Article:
A trust is simply a fiduciary relationship recognized by law. It requires some form of property/asset to be held by a person or company (the trustee) who is obligated to deal with the property for the benefit of other persons (the beneficiaries).
A trust is not a legal entity in itself, but creates obligations to consider the interests of beneficiaries when using or dealing with the trust property.
A trust may be created in a number of ways, but most commonly it is created by the trustee signing a trust deed that sets out the conditions of the trust and how the trustee may act.
The most common form of trust used in Australia is called a discretionary or “family” trust. Other common forms are unit trusts and hybrid trusts.
Trusts are usually used as a business structure for operating a trading enterprise or as an investment vehicle for buying and selling assets (e.g. shares, real estate) with a view to making a profit.
The primary reasons why trusts are popular are:
Of course these are only general rules and exceptions will arise from time to time.
Some expertise in setting up and operating a trust is required in order to achieve effective asset protection or tax planning. Equally, a thorough knowledge of the terms set out in the trust deed is critical to achieving those aims.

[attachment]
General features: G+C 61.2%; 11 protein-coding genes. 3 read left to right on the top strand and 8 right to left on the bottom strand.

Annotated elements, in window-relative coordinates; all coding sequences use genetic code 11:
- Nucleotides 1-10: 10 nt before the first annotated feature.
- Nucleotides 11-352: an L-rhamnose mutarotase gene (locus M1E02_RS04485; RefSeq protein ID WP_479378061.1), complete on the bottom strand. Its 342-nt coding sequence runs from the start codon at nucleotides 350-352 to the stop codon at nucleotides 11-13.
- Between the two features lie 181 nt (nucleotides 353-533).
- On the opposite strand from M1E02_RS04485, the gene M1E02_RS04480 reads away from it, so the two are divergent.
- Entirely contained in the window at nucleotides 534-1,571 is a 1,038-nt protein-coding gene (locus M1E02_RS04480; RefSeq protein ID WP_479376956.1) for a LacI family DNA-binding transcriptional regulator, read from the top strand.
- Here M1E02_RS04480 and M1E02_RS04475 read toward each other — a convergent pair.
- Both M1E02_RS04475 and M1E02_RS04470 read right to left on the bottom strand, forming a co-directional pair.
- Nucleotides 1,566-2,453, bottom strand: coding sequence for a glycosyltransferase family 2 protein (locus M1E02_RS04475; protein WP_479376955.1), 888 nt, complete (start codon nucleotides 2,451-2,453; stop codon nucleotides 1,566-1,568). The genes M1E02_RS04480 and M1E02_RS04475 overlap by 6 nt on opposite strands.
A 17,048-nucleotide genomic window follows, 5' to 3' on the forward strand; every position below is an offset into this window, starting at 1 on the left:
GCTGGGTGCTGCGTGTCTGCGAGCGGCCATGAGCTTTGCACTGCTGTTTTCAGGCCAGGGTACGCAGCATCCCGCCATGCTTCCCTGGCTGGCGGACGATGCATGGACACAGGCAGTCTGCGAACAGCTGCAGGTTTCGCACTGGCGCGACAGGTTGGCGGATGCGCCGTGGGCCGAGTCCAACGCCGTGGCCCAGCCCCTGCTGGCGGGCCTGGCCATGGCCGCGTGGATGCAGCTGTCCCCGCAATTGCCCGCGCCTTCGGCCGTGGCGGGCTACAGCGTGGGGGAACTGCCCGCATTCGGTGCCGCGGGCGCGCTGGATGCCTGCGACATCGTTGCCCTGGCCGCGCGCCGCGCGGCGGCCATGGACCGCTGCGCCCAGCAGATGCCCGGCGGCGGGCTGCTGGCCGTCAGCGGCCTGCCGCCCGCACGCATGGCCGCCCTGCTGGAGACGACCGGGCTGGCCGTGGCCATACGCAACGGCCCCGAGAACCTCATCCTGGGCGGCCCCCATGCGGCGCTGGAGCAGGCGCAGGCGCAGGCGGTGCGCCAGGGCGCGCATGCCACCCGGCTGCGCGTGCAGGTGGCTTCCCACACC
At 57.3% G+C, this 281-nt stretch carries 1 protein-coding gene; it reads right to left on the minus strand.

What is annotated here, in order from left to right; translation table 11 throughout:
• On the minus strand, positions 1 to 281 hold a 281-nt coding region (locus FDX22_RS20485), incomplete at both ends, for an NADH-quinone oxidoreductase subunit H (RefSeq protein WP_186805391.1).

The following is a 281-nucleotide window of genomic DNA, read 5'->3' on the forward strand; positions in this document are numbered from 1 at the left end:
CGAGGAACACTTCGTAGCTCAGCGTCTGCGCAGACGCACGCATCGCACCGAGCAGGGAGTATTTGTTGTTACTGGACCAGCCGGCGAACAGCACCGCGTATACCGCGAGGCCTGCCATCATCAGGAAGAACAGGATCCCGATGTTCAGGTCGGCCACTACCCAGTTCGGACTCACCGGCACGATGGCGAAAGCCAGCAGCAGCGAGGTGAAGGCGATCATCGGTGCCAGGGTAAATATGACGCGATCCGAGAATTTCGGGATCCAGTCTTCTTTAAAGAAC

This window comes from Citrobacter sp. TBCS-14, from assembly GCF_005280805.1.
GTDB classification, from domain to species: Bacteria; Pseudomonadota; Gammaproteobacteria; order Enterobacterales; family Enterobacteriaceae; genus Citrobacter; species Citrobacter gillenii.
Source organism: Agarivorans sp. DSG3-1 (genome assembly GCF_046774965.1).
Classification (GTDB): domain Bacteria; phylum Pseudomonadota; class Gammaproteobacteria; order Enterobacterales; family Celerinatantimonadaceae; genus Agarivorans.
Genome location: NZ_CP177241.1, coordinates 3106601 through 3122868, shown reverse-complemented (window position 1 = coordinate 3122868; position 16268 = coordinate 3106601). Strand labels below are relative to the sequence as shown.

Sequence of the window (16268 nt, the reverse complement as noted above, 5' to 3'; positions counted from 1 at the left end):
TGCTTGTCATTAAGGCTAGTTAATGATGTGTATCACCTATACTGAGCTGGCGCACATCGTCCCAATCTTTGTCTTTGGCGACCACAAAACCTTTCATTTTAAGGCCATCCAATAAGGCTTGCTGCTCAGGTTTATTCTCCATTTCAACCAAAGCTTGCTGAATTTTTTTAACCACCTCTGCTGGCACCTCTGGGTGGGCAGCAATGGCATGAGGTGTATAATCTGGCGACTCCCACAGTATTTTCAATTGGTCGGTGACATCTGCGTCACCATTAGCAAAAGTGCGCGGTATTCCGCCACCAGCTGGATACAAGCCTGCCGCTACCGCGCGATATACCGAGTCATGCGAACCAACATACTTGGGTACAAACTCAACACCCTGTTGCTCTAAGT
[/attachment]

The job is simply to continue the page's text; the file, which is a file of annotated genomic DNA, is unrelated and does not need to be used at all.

Failing to fully appreciate the need for the effective establishment and operation of a trust or its terms can mean that neither of the above aims are met, leading to disastrous results. Potentially the assets of the trust are exposed to personal creditor’s claims and/or more tax is payable than would otherwise be the case.
The value of trusts as part of an overall asset protection strategy is covered in our recently released “Separation Anxiety” white paper. Simply register to download your complimentary copy.
If you have any questions relating to trusts and would like to get in touch, feel free to call us on 1800 773 477 or contact us via email.